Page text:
One year and one day ago, I wrote here about security card-printer Fargo Electronics
Fargo reported its fiscal 2004 results yesterday, and in a few ways, the news this time around was a mirror image of last year's. Free cash flow was on the decline in 2004, down 13%. Revenues for the year grew 11%, but net profits just 7%.
One other number that changed -- and this time for the better -- was the rate of increase of Fargo's share count. Last year, the Minnesota firm was diluting outside shareholders at 3.8% per annum, but in 2004 the company cut way back to the Foolishly commendable rate of just 0.5%. So when you notice that the company's earnings per share grew just 5% while firm-wide profits increased faster, the discrepancy isn't due to dilution. It's a simple matter of rounding the per-share numbers to the nearest penny that caused most of the divergence this year.
So far, Wall Street isn't looking too impressed with any of these numbers. For one thing, Fargo went out of its way to warn investors that the first quarter, which is upcoming, is historically the company's weakest of the year. Fargo is looking to earn just $0.10 to $0.13 next quarter. Given that the company's earnings fell right in that range last year, at $0.11, the Street seems to be skittish over the likelihood of a no-growth scenario. By the close of trading yesterday, Fargo's stock had traded down nearly 2%.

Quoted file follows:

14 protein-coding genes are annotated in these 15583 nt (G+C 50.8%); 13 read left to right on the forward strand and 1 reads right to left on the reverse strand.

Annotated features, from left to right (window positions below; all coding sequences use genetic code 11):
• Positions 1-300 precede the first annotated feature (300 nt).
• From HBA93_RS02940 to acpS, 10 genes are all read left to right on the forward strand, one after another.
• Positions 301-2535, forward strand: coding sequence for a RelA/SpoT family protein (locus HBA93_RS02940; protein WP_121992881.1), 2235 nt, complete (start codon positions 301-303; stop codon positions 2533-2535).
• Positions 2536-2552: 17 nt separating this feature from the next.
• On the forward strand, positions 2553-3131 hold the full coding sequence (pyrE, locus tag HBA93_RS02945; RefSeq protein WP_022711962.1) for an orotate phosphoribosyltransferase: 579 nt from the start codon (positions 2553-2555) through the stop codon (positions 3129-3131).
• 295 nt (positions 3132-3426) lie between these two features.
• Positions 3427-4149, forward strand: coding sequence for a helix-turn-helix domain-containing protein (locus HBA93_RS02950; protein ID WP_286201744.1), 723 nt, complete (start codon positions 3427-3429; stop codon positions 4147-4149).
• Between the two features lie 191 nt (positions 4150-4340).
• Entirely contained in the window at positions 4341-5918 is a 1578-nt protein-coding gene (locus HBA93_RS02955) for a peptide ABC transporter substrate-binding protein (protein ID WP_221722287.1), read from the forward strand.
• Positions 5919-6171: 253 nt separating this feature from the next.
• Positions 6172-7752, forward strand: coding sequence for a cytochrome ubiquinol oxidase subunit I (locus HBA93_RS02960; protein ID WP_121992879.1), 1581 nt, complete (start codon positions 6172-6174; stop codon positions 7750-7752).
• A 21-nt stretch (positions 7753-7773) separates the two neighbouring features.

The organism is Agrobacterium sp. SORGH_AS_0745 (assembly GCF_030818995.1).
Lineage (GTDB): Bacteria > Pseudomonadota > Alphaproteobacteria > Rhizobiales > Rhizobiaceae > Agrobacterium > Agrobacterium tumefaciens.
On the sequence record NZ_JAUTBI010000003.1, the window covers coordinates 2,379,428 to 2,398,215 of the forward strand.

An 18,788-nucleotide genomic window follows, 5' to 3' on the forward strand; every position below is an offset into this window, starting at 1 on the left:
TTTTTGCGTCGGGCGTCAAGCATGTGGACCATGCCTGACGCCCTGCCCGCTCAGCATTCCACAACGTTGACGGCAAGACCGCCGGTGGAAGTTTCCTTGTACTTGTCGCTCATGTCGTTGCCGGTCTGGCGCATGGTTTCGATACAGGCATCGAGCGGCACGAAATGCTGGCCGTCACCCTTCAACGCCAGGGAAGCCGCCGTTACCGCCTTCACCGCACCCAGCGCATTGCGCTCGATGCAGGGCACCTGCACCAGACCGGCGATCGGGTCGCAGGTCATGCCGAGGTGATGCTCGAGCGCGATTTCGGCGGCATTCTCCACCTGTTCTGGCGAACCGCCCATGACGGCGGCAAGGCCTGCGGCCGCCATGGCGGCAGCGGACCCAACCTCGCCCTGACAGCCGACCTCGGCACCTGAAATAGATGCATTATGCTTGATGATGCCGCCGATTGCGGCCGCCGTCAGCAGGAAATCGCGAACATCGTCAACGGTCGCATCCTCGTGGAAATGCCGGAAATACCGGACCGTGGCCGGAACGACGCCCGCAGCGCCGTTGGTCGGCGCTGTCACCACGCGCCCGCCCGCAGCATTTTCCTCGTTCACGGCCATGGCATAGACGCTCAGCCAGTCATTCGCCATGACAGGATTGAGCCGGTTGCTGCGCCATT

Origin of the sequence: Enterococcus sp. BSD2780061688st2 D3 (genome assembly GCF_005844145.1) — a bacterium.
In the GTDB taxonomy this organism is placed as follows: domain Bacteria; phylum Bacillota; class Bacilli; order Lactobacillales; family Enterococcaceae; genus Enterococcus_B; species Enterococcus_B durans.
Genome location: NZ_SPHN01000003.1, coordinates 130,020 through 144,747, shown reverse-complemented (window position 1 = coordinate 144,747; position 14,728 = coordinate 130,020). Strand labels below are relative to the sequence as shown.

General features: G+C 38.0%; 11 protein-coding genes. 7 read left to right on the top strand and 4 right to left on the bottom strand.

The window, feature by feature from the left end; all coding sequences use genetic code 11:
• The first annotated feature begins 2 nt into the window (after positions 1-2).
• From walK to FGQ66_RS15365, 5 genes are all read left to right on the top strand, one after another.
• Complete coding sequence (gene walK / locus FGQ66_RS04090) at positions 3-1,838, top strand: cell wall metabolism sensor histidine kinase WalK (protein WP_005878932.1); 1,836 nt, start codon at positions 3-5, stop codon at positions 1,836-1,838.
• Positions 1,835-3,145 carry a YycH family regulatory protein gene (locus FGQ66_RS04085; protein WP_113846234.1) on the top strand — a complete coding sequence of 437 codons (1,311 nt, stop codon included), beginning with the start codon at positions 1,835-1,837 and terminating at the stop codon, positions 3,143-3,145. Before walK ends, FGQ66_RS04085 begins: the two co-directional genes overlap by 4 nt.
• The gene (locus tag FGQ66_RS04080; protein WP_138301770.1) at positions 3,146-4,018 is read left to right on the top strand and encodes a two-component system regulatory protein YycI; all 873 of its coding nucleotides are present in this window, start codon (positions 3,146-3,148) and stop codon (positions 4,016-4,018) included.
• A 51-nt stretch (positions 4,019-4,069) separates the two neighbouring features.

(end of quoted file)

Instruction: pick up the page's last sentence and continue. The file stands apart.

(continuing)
Is that wise? No. On the contrary, it's Wise. Because what we have here, folks, is a company that's:
- reducing its rate of shareholder dilution.
- underpromising (we hope) on its coming earnings, rather than hyping its business prospects to win short-term popularity for its stock.
- maintaining a balance sheet so clean you could eat off it.
- generating more than $9 million in free cash flow despite the year-on-year decline.
In this Fool's opinion, Fargo did a lot of things right in 2004. Don't let Wall Street dissuade you from taking a look.
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